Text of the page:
I’ve been thinking a lot about the intersection of science (particularly evolution and the Big Bang) and Genesis 1. I’ve taught Old Testament Survey several times lately, and that (among other things) keeps the topic in mind.
I’ve been trying to think of parables (explanatory stories) that I could use to illustrate good and bad approaches to the topic. Here’s what I have so far; can you add to my list?
How Science Works I
Imagine with me that you’re sitting in your living room, watching TV. A baseball crashes through the window on the north side of your house. What story do you compose in your mind to explain what has happened?
Well, if you live in a neighborhood where the kids play catch in their yards, you probably assemble a story based on things you’ve seen (kids playing ball) and things you know about people (Billy, the neighbor boy to the north, is always running into things and breaking things.)
You take something you observe (a baseball breaking glass on the north side of your house and landing on your living room floor) and combine it with previous knowledge (a neighborhood full of kids, Billy’s predilections, the fact that his house is on the north side of your house) to explain what happened.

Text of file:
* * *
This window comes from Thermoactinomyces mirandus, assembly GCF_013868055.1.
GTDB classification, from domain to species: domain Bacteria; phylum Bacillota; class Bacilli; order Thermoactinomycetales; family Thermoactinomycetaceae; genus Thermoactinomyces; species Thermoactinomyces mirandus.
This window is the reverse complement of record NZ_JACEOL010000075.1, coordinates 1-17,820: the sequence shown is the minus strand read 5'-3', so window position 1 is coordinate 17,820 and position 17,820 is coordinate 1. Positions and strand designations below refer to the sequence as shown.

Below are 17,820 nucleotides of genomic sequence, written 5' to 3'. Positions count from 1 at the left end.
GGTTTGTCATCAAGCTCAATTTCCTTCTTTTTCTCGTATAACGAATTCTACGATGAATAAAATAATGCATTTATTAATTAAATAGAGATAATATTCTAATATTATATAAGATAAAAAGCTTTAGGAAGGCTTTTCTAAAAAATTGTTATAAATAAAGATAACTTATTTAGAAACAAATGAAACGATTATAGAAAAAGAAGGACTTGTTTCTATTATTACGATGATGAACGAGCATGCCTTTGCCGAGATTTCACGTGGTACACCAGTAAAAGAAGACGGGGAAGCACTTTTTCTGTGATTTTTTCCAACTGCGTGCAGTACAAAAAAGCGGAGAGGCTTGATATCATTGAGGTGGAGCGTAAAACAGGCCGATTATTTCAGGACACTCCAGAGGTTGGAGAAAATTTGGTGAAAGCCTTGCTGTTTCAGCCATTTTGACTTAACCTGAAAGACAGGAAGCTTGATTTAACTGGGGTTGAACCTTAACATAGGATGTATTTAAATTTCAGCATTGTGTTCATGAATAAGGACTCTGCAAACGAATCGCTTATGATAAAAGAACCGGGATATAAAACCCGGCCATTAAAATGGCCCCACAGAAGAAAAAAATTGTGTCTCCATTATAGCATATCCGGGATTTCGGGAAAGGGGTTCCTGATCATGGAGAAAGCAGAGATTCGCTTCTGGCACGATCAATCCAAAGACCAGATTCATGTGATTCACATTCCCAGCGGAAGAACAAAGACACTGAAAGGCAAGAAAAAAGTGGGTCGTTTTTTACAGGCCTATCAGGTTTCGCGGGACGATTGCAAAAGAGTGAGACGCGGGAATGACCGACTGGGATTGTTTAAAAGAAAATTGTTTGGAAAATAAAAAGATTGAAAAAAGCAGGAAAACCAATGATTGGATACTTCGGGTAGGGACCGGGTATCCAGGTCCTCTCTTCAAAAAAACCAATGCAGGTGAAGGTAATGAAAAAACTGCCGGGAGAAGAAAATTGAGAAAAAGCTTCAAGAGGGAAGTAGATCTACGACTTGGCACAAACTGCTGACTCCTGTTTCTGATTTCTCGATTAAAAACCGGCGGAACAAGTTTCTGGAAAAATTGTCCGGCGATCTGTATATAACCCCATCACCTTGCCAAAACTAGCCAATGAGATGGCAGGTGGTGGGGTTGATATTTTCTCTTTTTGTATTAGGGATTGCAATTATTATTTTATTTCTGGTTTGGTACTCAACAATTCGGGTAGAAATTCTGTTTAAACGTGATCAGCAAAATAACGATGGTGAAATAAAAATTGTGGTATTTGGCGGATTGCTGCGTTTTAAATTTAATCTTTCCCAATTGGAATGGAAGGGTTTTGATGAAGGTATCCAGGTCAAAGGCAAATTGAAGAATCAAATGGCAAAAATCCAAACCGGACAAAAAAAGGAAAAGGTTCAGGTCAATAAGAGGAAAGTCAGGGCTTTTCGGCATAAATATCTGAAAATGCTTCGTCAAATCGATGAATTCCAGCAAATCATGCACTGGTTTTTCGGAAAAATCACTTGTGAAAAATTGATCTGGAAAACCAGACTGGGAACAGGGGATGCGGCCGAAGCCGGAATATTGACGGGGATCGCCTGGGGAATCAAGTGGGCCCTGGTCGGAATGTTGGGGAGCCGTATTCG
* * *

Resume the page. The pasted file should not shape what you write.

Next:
THAT’S WHAT SCIENCE DOES.
- Scientists observe stuff.
- Then they mix what they observe with previous knowledge (knowledge from previous observations) to form hypotheses about what happened.
Then (3) they test their hypotheses. For example: what happens if you go next door and find out that Billy has been away at a relative’s house all week, and was not in the same zip code with you when the ball crashed through your window? You adjust your explanation / hypothesis.
How does this apply to the discussion of Genesis 1 and the Big Bang?
When scientists say that the universe is 13.77 billion years old, they are (for the most part) not trying to attack Genesis 1. They’re stating the results of a whole bunch of complex observations, and a whole bunch of extremely complicated math.
They’ve observed the presence and prevalence of different elements in the galaxy; the distance from earth of the cosmic background radiation that appears to be the most distance phenomenon we can observe, etc.
And based on all those observations, and a whole lot more math than I want to think about, they say (in essence): “What I see makes sense IF the universe is 13.77 billion years old, and it began with the explosion of a singularity that initially contained all space-time, …”
Which is a lot like dusting the broken glass off the baseball, picking it up and taking it next door, and saying to Billy’s dad, “What I see makes sense if Billy is in town, and he and his friends were playing baseball in the side yard.”